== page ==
> First-Day Memos
Hiring a new employee? Everyone knows the first day is often the toughest - new names and faces to learn, new ways of doing things, perhaps questions about "did I do the right thing in coming here?" The worst thing a manager can do on the first day is to let the new hire sit in their cube and get bored - it will set the wrong tone for their whole experience at the company. I usually try to stack the first day full of meetings so that the new hire gets a broad exposure to everything going on at that point in the company's development, gets acquainted with the company's meeting style and culture, and can even start thinking about some projects they might want to dive into.
A great way to orient the new hire to the company right from the start is to provide them a first-day memo that covers everything they need to know to get started at your company. Although it may take a little while to write your first first-day memo, thereafter it's very easy to adopt the template for successive new employees. Here's what it should include:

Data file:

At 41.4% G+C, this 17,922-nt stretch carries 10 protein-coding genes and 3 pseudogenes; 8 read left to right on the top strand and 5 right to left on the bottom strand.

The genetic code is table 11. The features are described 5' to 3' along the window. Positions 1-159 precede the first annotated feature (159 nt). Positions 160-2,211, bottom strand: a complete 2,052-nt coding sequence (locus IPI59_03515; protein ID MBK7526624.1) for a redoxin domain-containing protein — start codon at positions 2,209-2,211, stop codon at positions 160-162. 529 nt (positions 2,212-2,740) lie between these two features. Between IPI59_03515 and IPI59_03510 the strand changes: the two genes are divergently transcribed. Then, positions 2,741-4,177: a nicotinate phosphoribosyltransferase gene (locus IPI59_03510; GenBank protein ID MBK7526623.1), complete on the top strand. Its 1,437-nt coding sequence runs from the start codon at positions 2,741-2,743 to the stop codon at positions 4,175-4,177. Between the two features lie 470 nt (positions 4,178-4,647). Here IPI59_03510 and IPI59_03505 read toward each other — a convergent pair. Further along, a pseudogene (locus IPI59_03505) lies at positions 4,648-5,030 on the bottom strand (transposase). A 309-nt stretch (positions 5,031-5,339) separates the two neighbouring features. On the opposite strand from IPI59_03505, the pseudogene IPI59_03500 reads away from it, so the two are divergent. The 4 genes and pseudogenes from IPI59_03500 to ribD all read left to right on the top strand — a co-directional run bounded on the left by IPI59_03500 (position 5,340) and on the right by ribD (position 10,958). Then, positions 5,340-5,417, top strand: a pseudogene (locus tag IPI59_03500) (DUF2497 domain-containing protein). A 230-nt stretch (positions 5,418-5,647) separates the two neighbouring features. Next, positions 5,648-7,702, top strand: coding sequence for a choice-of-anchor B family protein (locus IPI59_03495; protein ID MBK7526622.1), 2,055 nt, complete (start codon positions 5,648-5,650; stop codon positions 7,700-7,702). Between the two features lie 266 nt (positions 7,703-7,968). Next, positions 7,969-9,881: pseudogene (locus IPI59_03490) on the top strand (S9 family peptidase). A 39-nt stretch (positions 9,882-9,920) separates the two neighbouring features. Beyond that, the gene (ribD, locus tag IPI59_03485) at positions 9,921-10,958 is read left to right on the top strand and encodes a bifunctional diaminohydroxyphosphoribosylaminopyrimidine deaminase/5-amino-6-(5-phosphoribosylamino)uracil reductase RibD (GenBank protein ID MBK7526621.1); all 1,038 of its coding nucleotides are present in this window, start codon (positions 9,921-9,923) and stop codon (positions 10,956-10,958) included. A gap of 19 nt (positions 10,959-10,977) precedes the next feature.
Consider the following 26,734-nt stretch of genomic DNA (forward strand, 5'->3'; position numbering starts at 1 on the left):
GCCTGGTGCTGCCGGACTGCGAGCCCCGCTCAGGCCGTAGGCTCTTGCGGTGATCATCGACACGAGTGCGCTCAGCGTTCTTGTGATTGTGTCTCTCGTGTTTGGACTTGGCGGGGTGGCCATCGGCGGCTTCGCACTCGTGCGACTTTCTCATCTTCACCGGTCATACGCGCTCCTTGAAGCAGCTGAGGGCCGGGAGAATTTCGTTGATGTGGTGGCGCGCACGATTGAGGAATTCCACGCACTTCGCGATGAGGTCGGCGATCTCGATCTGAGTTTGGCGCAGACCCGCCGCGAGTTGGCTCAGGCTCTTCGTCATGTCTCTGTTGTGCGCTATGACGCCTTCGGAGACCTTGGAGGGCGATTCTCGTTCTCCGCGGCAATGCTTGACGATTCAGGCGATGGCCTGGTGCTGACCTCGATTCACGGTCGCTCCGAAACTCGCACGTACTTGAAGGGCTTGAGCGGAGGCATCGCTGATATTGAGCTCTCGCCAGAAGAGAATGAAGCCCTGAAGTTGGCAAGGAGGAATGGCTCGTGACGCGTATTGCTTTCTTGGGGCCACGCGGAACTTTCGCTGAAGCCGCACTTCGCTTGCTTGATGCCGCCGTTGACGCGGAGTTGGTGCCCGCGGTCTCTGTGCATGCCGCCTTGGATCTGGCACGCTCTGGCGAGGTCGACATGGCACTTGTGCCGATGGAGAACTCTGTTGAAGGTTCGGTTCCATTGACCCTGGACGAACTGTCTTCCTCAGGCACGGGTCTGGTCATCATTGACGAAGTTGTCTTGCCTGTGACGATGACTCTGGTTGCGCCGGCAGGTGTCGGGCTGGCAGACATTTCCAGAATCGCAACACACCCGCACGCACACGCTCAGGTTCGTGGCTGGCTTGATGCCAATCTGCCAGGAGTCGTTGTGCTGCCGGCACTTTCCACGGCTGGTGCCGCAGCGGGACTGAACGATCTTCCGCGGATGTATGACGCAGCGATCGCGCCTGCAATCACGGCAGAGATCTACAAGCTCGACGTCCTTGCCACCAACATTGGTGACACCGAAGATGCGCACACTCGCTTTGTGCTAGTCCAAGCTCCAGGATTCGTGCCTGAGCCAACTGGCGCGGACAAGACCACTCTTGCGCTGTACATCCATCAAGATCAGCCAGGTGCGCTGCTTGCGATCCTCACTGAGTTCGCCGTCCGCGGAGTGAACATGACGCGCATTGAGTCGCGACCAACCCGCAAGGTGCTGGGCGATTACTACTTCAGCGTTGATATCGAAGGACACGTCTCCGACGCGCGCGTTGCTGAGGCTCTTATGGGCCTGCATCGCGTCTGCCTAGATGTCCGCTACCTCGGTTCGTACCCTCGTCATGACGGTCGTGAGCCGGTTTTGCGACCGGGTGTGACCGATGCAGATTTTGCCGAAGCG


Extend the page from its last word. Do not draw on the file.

- Welcome to the company
A warm welcome to make the employee feel good about their decision to join your company
- Important contacts
A list of key people the employee will be interfacing with, along with their roles and contact details
- Important links
A list of the key tools the employee will be using (intranet, wiki, bugbase, development and production environments, etc.) along with any user IDs/passwords if necessary or appropriate
- Important meetings
Any standing meetings throughout the week the new employee should expect to attend, so they can add them to their calendar (or request to be added)
- First 3 projects to work on
A description of the first 3 things the employee should start investigating and/or specific deliverables you expect. When the employee has a few minutes during the first few days, they can already start working on them.
Of course every first-day memo is different, and you should customize each one to suit the individual and the role. You may also wish to include more about your management style, any specific expectations you have, or specific information about your organization that all employees should know.